I have friends who study Cordyceps in Tibet and the Amazon. Cordyceps naturally grows on underground buried insect larva, and the tiny above ground, fingerlike protusion (carpophore) is very rare and time consuming to collect. For that reason, any true Cordyceps from the wild is extremely expensive. The Tibetan variety recently got a lot of world press in magazine articles and also increased in popularity as more Chinese can afford it, so the price has sky rocketed.
Most cheaper alternative commercially grown Cordyceps is not from the surface fruiting bodies at all, but instead is an extract from the underground mycelium only. The surface mushroom is just the sexual apparatus of the larger, vast underground thread network which few ever see, called mycelium. So far no one has suceeded in growing the fruiting bodies since burying living insect larva is problematic and not cost efffective if possible at all. So rather than the hand picked Tibetan fingers, most commecial Cordyceps is grown on non insect substrates such as rice hulls, and then the mycelium is extracted and concentrated. Now whether these extracts from myecelium have the same benefits as the true surface fruiting bodies found in Tibet is in dispute.
I received a gift from an herbalist who has a company specializing in Chinese Herbs, of a small amount of Tibetan Cordyceps listed in his catalogue for $140! A quarter teaspoon in the morning was moderately stimulating, gave physical endurance that lasted hours and also instilled noticable sexual prowess. After I ran out of that, I bought commercial Cordyceps extract powder which was grown on rice hulls, and have to say it's effects pale in comparison, seems to do nothing for endurance, energy nor for sex. Who knows, maybe it is pure bunk. Never the less, I take a half teaspoon each morning.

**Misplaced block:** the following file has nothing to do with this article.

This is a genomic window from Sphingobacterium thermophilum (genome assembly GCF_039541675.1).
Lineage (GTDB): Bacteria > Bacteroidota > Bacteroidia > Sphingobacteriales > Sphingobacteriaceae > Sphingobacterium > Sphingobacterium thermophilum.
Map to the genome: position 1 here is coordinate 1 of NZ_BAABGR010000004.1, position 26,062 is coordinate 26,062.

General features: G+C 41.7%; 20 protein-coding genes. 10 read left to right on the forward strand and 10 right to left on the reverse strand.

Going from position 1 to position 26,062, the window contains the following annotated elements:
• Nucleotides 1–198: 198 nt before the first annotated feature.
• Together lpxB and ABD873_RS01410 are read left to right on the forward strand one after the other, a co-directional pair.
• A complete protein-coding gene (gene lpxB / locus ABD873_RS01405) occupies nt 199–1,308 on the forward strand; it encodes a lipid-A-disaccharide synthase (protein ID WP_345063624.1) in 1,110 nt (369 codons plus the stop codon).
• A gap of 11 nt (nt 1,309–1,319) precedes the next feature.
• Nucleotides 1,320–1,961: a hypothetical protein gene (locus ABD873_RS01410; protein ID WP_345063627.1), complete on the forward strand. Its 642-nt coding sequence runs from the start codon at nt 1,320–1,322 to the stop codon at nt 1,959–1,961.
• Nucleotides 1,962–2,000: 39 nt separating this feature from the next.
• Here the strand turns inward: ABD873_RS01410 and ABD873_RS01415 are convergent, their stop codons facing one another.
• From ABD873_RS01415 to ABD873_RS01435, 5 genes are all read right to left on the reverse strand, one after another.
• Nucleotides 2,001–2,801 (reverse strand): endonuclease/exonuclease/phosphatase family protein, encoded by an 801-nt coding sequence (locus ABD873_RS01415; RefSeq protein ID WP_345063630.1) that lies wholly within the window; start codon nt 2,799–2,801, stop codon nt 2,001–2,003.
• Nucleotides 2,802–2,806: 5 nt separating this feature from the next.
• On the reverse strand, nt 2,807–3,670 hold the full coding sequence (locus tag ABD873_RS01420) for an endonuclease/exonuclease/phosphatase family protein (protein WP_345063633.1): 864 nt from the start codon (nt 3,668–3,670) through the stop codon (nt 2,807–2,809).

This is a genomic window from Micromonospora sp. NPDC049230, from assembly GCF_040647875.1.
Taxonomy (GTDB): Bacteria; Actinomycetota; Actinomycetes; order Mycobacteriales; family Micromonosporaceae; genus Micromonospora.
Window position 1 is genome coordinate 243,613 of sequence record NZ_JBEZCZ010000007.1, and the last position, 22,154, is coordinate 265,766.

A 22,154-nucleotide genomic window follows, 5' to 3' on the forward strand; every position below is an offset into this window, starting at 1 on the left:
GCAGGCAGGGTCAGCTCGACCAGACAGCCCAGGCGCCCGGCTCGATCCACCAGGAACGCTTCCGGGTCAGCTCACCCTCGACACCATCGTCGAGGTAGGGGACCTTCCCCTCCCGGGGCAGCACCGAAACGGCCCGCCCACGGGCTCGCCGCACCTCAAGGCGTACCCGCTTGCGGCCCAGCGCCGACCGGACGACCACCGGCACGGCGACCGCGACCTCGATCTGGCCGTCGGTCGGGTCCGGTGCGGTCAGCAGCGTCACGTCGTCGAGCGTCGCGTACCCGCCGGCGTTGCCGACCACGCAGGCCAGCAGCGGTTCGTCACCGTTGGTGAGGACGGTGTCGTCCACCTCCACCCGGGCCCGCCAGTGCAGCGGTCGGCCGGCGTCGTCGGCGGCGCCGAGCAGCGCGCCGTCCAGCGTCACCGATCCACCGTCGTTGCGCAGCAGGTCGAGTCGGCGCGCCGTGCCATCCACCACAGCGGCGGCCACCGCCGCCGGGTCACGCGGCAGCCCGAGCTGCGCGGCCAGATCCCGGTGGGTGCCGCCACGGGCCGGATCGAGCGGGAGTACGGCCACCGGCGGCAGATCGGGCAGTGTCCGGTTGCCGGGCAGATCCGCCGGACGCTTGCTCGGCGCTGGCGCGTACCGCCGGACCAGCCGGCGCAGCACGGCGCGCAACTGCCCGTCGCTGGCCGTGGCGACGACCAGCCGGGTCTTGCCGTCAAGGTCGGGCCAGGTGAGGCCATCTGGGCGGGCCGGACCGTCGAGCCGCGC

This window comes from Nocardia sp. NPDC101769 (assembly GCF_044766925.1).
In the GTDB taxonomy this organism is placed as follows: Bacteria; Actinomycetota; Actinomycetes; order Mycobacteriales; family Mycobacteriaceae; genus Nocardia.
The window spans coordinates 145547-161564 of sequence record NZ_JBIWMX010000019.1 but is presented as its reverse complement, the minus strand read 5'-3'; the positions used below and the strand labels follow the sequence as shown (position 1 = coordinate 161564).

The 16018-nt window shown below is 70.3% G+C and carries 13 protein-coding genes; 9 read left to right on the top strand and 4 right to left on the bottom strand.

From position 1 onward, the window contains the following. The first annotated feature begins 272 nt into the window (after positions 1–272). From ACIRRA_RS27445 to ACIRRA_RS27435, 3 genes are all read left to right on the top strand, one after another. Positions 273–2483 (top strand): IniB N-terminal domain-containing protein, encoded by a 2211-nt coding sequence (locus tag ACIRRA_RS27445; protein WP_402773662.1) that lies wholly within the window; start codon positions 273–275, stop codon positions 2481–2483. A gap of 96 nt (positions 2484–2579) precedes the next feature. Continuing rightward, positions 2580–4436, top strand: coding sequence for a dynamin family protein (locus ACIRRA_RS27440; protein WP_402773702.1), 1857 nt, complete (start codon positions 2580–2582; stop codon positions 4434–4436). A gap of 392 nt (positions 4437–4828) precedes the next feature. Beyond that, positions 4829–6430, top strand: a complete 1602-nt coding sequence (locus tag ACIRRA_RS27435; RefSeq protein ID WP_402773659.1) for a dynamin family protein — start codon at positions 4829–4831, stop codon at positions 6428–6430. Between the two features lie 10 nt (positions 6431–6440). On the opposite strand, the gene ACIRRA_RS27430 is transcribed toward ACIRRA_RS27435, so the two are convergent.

I presume that the Cordyceps grown from natural insect larva substrate transforms some chemicals from within the insects into the fruiting body which then have unique medicinal properties that may not occur in rice hull grown Cordyceps mycelium.
For more reading Dan Winkler has good info online on his studies.
Reishi and Lion's Mane
Reishi has no particular subjective effect in me, but I trust the few thousand years of usage in Asia so I take a half teaspoon a day for benefits. Lion's Mane I can feel, it seems to feel somewhat like Piracetam, slightly sedative or even cloudy if I overdo it. Somewher it was mentioned it has uridine in it I believe.
I have friends who grow both Reishi and Lion's Mane, both are fairly easy to grow. Reishi is grown commercially indoors in clean rooms and Lion's Mane can be grown outdoors in humid cooler areas. Both prefer wood chips so are not problematic to grow like Cordyceps which needs insects to fruit. Paul Stamets has some good guide books if you re intereted in growing your own, and you can also find kits to grow Lion's Mane at home if you live in a temperate, moist region, it is fun to do and just requires water!